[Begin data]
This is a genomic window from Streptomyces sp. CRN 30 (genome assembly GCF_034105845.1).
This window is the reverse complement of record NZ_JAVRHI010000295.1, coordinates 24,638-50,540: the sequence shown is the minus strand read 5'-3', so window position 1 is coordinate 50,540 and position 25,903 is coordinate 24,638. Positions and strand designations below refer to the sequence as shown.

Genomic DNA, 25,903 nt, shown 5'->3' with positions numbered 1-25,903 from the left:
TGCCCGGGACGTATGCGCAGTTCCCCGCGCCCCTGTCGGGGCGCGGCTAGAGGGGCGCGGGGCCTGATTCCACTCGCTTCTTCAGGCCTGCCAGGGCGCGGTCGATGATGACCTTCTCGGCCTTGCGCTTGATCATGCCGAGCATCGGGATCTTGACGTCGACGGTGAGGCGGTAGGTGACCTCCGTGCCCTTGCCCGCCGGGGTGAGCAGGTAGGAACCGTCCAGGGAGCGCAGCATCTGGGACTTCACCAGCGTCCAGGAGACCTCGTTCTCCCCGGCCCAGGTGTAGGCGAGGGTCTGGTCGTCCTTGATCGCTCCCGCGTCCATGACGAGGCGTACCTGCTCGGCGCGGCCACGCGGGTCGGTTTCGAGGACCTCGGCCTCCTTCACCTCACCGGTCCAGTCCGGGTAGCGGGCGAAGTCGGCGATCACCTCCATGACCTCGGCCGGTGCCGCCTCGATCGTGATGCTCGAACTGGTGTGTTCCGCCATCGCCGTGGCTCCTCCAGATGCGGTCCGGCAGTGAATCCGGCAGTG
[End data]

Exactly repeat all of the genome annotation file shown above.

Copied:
This is a genomic window from Streptomyces sp. CRN 30 (genome assembly GCF_034105845.1).
This window is the reverse complement of record NZ_JAVRHI010000295.1, coordinates 24,638-50,540: the sequence shown is the minus strand read 5'-3', so window position 1 is coordinate 50,540 and position 25,903 is coordinate 24,638. Positions and strand designations below refer to the sequence as shown.

Genomic DNA, 25,903 nt, shown 5'->3' with positions numbered 1-25,903 from the left:
TGCCCGGGACGTATGCGCAGTTCCCCGCGCCCCTGTCGGGGCGCGGCTAGAGGGGCGCGGGGCCTGATTCCACTCGCTTCTTCAGGCCTGCCAGGGCGCGGTCGATGATGACCTTCTCGGCCTTGCGCTTGATCATGCCGAGCATCGGGATCTTGACGTCGACGGTGAGGCGGTAGGTGACCTCCGTGCCCTTGCCCGCCGGGGTGAGCAGGTAGGAACCGTCCAGGGAGCGCAGCATCTGGGACTTCACCAGCGTCCAGGAGACCTCGTTCTCCCCGGCCCAGGTGTAGGCGAGGGTCTGGTCGTCCTTGATCGCTCCCGCGTCCATGACGAGGCGTACCTGCTCGGCGCGGCCACGCGGGTCGGTTTCGAGGACCTCGGCCTCCTTCACCTCACCGGTCCAGTCCGGGTAGCGGGCGAAGTCGGCGATCACCTCCATGACCTCGGCCGGTGCCGCCTCGATCGTGATGCTCGAACTGGTGTGTTCCGCCATCGCCGTGGCTCCTCCAGATGCGGTCCGGCAGTGAATCCGGCAGTG